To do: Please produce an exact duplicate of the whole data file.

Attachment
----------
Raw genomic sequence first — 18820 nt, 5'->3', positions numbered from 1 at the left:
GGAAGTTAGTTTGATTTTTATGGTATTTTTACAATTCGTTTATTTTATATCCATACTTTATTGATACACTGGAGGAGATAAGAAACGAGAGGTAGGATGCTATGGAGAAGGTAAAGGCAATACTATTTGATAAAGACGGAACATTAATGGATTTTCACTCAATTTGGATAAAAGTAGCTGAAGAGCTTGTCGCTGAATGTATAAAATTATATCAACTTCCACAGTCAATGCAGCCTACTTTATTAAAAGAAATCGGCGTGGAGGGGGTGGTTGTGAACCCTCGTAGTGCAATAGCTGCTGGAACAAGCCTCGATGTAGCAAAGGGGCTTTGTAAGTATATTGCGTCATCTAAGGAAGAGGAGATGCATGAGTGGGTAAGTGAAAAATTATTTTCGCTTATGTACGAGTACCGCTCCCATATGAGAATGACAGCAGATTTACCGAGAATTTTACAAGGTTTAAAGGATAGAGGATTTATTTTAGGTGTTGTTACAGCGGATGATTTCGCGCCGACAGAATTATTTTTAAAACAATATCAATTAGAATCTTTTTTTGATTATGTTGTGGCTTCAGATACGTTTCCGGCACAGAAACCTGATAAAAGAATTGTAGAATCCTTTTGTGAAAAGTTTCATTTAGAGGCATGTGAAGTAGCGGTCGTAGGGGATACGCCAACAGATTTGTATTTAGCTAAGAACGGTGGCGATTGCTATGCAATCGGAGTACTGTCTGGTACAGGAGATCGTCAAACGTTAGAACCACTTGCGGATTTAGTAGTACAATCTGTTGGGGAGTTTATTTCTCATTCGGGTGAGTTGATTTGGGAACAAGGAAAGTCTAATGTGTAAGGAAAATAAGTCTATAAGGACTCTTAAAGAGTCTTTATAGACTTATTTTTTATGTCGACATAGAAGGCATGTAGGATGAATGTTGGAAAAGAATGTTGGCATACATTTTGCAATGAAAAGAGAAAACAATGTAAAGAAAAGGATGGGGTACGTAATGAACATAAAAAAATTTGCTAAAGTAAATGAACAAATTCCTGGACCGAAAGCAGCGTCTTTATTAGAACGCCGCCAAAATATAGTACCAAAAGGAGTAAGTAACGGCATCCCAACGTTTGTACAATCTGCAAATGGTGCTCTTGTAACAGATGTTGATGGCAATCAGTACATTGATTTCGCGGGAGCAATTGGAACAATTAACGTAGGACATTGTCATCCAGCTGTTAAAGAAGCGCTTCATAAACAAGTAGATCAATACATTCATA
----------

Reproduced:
Raw genomic sequence first — 18820 nt, 5'->3', positions numbered from 1 at the left:
GGAAGTTAGTTTGATTTTTATGGTATTTTTACAATTCGTTTATTTTATATCCATACTTTATTGATACACTGGAGGAGATAAGAAACGAGAGGTAGGATGCTATGGAGAAGGTAAAGGCAATACTATTTGATAAAGACGGAACATTAATGGATTTTCACTCAATTTGGATAAAAGTAGCTGAAGAGCTTGTCGCTGAATGTATAAAATTATATCAACTTCCACAGTCAATGCAGCCTACTTTATTAAAAGAAATCGGCGTGGAGGGGGTGGTTGTGAACCCTCGTAGTGCAATAGCTGCTGGAACAAGCCTCGATGTAGCAAAGGGGCTTTGTAAGTATATTGCGTCATCTAAGGAAGAGGAGATGCATGAGTGGGTAAGTGAAAAATTATTTTCGCTTATGTACGAGTACCGCTCCCATATGAGAATGACAGCAGATTTACCGAGAATTTTACAAGGTTTAAAGGATAGAGGATTTATTTTAGGTGTTGTTACAGCGGATGATTTCGCGCCGACAGAATTATTTTTAAAACAATATCAATTAGAATCTTTTTTTGATTATGTTGTGGCTTCAGATACGTTTCCGGCACAGAAACCTGATAAAAGAATTGTAGAATCCTTTTGTGAAAAGTTTCATTTAGAGGCATGTGAAGTAGCGGTCGTAGGGGATACGCCAACAGATTTGTATTTAGCTAAGAACGGTGGCGATTGCTATGCAATCGGAGTACTGTCTGGTACAGGAGATCGTCAAACGTTAGAACCACTTGCGGATTTAGTAGTACAATCTGTTGGGGAGTTTATTTCTCATTCGGGTGAGTTGATTTGGGAACAAGGAAAGTCTAATGTGTAAGGAAAATAAGTCTATAAGGACTCTTAAAGAGTCTTTATAGACTTATTTTTTATGTCGACATAGAAGGCATGTAGGATGAATGTTGGAAAAGAATGTTGGCATACATTTTGCAATGAAAAGAGAAAACAATGTAAAGAAAAGGATGGGGTACGTAATGAACATAAAAAAATTTGCTAAAGTAAATGAACAAATTCCTGGACCGAAAGCAGCGTCTTTATTAGAACGCCGCCAAAATATAGTACCAAAAGGAGTAAGTAACGGCATCCCAACGTTTGTACAATCTGCAAATGGTGCTCTTGTAACAGATGTTGATGGCAATCAGTACATTGATTTCGCGGGAGCAATTGGAACAATTAACGTAGGACATTGTCATCCAGCTGTTAAAGAAGCGCTTCATAAACAAGTAGATCAATACATTCATA